South Africa’s Supreme Court of Appeal handed down judgment confirming the Western Cape High Court’s position, which provides that children born in South Africa to foreign national parents are entitled to apply for citizenship through the South African Citizenship Act 88 of 1995 (Citizenship Act or the Act) even if they were born before 2013.

The LRC represented five individuals who were born in South African before 2013 when the Citizenship Act was amended. Due to the interpretation adopted by the South African Department of Home Affairs, they were prohibited from applying for citizenship in terms of section 4(3) of the Citizenship Act which provides that:

“A child born in the Republic of South Africa of parents, who are not South African citizens or who have not been admitted into the Republic for permanent residence, qualifies to apply for South African citizenship upon becoming a major if –

(a) he or she has lived in the Republic from the date of his or her birth to the date of becoming a major;

(b) his or her birth has been registered in accordance with the provisions of the Births and Deaths Registration Act, 1992 (Act 51 of 1992).”

The court rejected the position adopted by the Department of Home Affairs which interpreted the amendment of the Citizenship Act to infer that only children born after 2013 were able to apply for citizenship in terms of section 4(3) of the Citizenship Act. The Supreme Court of Appeal affirmed that ”it is not in the interest of justice and neither is it just and equitable to send the respondents from pillar to post simply because the Minister has adopted a supine attitude that the regulations will only be promulgated in due course.”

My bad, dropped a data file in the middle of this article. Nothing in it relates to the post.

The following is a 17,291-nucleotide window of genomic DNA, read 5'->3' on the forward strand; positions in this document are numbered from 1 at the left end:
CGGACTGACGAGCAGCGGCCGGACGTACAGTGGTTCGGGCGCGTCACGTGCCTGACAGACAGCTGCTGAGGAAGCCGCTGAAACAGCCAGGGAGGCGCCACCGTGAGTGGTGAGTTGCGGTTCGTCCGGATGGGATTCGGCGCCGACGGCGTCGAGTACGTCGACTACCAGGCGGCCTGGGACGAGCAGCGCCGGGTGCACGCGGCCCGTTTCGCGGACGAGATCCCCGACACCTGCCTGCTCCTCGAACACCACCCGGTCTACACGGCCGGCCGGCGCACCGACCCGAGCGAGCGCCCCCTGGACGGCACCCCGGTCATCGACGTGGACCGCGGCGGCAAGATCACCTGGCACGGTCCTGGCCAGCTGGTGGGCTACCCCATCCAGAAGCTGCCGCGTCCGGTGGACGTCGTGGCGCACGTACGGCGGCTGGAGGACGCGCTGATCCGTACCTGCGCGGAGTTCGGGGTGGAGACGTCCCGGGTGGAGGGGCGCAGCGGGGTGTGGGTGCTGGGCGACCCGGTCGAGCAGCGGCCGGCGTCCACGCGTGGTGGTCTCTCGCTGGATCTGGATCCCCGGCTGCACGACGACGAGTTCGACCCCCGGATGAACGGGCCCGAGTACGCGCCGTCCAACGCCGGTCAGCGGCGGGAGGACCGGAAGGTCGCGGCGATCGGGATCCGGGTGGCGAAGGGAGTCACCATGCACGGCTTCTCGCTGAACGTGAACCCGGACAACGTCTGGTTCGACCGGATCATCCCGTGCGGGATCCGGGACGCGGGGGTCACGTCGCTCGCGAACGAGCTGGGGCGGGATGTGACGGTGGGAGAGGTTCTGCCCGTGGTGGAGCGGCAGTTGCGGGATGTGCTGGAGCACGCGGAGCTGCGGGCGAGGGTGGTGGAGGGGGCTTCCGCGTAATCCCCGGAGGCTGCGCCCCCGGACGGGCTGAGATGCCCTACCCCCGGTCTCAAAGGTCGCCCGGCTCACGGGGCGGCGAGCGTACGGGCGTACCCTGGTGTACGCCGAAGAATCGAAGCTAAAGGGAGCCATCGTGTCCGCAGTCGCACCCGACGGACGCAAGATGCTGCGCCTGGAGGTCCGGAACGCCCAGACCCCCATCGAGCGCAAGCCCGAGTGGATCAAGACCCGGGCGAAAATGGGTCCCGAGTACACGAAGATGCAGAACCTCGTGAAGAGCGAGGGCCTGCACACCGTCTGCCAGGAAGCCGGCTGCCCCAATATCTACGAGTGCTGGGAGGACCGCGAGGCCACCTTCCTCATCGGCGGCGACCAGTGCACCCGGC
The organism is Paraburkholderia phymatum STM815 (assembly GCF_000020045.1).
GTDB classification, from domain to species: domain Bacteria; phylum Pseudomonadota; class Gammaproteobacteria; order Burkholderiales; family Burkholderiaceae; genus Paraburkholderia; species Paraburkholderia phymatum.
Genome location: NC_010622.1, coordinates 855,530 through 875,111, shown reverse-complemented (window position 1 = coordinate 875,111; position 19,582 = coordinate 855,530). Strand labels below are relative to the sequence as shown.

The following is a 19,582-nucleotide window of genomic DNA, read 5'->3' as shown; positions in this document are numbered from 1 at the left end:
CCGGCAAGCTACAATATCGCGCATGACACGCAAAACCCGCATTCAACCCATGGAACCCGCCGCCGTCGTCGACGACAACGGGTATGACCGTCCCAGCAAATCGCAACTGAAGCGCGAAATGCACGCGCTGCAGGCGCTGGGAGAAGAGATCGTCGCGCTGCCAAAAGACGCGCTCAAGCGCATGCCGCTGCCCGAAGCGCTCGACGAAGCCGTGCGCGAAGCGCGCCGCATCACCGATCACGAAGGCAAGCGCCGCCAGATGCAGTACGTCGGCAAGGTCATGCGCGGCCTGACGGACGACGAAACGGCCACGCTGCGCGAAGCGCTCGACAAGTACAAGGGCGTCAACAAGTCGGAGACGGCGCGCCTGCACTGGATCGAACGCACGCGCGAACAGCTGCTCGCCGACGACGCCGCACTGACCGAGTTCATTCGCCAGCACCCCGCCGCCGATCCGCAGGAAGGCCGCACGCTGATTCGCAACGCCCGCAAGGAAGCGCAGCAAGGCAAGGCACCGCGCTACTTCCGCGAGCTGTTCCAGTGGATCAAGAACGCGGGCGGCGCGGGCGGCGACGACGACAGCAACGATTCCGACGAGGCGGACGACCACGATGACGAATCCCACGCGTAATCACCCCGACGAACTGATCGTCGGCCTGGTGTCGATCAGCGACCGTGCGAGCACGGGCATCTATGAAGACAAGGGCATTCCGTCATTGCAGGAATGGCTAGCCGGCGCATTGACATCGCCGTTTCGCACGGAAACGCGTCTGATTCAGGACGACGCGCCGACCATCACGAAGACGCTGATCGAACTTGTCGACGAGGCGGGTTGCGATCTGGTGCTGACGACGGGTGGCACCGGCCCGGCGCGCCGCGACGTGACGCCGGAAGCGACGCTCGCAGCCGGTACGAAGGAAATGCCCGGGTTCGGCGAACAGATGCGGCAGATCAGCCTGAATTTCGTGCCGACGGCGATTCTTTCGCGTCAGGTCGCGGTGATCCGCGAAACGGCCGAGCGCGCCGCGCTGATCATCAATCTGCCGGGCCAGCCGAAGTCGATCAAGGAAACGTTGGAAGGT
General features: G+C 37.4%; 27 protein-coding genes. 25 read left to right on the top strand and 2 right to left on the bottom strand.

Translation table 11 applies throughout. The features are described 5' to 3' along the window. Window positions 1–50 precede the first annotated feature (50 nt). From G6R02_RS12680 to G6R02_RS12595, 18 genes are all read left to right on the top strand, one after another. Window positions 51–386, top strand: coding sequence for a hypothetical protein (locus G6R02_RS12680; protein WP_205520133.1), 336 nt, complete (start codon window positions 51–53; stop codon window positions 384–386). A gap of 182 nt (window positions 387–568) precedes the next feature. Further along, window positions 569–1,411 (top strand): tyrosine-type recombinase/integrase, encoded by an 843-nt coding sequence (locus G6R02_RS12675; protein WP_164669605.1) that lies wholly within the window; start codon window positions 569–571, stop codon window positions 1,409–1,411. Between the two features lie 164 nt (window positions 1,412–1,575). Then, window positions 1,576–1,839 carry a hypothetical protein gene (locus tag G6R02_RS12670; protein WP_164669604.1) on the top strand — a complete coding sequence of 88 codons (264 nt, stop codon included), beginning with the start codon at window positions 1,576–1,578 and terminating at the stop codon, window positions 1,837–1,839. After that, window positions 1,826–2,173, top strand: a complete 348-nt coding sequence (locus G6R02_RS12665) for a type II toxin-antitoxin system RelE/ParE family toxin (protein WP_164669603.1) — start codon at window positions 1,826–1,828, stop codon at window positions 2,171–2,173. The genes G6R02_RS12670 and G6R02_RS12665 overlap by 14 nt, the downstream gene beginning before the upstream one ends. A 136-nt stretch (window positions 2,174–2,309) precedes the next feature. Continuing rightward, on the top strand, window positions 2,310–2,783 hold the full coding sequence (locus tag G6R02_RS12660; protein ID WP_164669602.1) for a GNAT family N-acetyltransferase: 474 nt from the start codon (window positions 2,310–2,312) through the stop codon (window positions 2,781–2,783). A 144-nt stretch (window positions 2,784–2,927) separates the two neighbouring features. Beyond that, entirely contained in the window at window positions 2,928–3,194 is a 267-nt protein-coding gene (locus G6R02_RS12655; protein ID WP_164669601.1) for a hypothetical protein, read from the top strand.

The matter had been before the Western Cape High Court, which held that the Department of Home Affairs is to enact the necessary form/s to allow for applications in terms of section 4(3) and to accept applications on affidavit pending the enactment of the form/s. The Department of Home Affairs argued that the ruling encroached upon the principles of separation of powers. The Supreme Court of Appeal confirmed that the order of the High Court does not encroach upon the separation of powers.

Accordingly, the Supreme Court of Appeal dismissed the appeal with costs. The Minister of Home Affairs was ordered to make provisions for application for naturalization in terms of section 4(3) of the Act. The Court also ordered the Department of Home Affairs to accept applications for naturalization by the respondents and others similarly placed pending the promulgation of the regulations.

The LRC welcomed the judgment which confirms the rights of its clients to nationality and ensures that they are not to be rendered stateless through restrictive interpretation of nationality laws. The rights to equality and to be treated with dignity apply to all persons regardless of their nationality.

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